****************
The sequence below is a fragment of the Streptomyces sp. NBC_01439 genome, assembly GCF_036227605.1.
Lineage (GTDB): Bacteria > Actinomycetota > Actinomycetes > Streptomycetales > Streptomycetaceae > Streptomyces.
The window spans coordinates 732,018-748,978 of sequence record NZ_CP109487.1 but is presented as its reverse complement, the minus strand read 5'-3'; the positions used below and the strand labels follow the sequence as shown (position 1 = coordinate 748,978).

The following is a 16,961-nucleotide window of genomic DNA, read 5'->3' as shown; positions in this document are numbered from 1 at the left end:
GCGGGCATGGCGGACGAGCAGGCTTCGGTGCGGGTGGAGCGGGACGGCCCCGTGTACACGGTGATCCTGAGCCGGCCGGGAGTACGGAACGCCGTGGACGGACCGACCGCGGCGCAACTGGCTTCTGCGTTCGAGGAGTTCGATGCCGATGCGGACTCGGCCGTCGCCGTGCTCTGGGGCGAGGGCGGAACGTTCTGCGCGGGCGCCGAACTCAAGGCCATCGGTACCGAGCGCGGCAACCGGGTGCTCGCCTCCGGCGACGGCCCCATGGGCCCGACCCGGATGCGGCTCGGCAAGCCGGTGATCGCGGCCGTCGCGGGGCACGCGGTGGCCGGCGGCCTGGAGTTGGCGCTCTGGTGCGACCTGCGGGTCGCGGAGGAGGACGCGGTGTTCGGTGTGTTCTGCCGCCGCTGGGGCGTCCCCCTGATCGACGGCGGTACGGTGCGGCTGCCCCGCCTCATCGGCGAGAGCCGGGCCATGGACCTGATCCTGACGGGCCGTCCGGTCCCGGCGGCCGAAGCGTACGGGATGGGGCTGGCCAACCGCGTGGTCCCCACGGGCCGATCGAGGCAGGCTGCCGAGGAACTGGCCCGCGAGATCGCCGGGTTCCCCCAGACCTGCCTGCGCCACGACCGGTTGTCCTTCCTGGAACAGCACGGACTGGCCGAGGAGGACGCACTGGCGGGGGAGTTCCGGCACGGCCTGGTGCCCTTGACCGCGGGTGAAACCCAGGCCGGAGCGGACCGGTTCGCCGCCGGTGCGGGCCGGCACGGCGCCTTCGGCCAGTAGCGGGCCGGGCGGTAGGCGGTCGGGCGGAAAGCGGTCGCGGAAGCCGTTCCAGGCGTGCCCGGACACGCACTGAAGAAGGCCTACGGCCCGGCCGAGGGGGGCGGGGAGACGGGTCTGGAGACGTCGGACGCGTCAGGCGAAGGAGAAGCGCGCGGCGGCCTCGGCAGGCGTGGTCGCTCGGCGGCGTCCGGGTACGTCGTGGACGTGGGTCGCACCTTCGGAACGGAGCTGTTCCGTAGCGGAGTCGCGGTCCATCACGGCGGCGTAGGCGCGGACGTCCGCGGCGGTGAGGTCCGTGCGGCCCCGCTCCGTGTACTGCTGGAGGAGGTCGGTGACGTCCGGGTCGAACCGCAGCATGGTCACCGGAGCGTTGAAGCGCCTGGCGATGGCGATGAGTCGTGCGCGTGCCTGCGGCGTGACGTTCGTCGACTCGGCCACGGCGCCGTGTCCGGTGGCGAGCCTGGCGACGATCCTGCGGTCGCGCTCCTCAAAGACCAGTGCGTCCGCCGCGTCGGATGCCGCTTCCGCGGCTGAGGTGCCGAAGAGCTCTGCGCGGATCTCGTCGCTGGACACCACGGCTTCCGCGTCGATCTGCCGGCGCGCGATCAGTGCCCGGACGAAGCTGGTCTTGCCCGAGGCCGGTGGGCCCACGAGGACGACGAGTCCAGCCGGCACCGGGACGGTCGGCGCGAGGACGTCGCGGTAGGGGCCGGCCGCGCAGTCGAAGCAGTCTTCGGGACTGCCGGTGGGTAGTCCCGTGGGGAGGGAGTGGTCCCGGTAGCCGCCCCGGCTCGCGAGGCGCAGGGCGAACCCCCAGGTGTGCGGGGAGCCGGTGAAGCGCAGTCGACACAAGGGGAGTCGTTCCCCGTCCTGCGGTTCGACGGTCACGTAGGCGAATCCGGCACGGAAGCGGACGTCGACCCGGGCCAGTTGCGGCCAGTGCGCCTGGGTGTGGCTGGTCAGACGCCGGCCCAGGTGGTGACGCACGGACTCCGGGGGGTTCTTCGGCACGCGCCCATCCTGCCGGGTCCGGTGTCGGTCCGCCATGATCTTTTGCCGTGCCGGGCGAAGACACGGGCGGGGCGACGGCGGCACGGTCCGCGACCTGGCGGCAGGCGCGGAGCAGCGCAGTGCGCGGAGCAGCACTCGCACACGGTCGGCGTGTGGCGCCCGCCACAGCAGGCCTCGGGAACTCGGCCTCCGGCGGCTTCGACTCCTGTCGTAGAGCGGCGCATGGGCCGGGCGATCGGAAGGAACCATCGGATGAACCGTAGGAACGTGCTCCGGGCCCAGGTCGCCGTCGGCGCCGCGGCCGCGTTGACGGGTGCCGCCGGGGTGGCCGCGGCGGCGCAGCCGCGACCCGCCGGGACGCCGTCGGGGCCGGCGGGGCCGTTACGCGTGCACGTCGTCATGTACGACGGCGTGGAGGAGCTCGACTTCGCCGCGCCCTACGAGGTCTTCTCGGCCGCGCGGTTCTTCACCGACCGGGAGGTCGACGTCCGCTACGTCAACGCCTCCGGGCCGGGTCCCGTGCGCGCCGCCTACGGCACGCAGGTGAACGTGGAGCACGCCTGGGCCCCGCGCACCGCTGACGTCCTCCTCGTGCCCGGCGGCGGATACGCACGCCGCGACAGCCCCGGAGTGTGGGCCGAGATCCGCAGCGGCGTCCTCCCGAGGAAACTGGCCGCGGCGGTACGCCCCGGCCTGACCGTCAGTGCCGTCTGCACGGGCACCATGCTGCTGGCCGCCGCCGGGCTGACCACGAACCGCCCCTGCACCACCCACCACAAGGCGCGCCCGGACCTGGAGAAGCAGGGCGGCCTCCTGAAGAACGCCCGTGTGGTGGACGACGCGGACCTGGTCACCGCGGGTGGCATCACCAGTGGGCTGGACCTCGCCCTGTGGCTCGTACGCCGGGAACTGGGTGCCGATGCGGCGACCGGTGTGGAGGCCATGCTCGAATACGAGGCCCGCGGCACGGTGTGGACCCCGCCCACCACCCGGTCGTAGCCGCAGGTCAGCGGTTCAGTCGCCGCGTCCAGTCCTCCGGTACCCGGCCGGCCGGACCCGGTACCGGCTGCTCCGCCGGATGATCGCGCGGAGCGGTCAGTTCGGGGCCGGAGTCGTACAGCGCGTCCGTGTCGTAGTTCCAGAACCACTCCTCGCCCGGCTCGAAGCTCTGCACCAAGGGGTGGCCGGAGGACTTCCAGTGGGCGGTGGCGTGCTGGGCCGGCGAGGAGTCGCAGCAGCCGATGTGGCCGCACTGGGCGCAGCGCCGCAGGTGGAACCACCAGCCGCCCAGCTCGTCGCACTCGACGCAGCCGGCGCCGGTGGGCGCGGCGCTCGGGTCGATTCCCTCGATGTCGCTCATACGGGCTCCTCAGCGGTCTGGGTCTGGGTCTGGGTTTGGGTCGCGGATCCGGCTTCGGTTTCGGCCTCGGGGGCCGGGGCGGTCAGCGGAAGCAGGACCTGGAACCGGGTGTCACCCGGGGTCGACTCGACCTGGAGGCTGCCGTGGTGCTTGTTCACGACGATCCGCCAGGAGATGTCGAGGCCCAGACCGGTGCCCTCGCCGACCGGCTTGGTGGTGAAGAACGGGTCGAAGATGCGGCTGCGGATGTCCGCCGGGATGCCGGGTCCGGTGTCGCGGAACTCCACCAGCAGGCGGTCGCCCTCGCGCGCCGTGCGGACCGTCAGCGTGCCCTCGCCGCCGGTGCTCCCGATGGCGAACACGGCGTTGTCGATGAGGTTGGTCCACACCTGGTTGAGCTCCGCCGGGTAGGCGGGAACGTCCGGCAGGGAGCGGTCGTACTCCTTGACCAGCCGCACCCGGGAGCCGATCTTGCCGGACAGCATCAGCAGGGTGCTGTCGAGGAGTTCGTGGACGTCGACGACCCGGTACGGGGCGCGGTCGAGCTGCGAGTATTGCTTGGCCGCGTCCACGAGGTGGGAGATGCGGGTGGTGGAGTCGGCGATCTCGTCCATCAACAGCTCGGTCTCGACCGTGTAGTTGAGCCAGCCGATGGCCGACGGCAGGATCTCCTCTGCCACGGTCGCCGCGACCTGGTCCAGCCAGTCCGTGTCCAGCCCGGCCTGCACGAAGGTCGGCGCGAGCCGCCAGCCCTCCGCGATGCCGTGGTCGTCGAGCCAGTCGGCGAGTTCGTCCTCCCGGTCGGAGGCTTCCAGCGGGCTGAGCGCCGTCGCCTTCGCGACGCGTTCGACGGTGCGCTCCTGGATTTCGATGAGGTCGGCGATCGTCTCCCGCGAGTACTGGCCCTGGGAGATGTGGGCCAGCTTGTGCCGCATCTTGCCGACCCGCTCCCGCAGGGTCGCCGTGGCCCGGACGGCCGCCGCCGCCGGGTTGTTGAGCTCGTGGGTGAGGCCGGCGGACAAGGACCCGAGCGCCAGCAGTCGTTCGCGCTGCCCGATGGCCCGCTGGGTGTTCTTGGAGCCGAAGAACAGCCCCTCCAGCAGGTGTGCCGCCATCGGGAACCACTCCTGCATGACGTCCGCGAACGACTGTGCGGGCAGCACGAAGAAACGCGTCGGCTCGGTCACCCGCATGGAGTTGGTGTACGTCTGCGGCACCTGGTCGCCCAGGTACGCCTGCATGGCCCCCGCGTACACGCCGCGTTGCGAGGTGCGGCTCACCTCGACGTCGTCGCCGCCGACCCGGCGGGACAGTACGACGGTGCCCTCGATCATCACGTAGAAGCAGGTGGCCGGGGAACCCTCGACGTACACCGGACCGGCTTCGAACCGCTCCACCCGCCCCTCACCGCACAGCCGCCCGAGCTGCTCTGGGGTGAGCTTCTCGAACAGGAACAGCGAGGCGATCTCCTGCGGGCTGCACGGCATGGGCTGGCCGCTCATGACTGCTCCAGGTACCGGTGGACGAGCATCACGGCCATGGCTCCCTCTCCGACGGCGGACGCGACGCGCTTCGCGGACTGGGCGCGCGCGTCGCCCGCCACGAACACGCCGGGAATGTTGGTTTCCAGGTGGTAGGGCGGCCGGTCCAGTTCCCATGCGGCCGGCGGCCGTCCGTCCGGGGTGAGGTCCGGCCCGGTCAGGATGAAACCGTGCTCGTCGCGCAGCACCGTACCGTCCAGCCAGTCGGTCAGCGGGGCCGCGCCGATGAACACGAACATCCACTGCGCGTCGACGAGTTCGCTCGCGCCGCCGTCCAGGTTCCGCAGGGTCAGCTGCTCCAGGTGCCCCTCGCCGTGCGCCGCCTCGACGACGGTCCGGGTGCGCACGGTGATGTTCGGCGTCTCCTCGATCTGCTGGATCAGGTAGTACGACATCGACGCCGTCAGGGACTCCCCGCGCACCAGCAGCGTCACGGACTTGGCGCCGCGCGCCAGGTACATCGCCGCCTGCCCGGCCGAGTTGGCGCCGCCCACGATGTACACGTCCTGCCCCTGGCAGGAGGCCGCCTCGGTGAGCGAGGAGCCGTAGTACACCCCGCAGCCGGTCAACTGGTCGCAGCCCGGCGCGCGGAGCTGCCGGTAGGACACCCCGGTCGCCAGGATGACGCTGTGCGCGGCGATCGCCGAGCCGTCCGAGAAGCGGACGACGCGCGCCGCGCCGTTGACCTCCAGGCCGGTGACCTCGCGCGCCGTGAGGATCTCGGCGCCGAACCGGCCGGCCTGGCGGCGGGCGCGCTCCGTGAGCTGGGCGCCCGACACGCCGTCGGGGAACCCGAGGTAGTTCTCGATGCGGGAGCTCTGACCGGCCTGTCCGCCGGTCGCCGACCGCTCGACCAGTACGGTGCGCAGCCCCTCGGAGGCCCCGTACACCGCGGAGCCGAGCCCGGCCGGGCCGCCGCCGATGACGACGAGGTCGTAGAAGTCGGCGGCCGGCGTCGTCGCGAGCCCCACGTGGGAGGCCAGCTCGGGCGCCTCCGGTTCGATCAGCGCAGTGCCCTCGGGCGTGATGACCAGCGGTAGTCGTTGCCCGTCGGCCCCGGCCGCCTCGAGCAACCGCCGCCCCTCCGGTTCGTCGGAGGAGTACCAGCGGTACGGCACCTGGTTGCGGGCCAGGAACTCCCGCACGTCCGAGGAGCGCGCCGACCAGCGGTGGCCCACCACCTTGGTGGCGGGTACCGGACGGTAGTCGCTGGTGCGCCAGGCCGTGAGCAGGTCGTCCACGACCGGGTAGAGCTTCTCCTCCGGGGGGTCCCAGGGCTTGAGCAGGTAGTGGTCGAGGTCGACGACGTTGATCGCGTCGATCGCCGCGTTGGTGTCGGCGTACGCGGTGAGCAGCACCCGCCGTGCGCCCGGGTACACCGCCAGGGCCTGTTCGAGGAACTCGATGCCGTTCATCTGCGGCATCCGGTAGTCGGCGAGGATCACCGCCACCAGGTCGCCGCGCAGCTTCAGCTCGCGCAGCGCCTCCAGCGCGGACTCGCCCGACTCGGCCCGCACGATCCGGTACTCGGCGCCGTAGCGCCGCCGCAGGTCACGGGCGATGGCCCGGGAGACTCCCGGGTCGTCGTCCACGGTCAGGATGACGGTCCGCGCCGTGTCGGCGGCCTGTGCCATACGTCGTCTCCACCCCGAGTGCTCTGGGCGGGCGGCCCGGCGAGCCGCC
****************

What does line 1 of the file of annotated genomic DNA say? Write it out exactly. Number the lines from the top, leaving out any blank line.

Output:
The sequence below is a fragment of the Streptomyces sp. NBC_01439 genome, assembly GCF_036227605.1.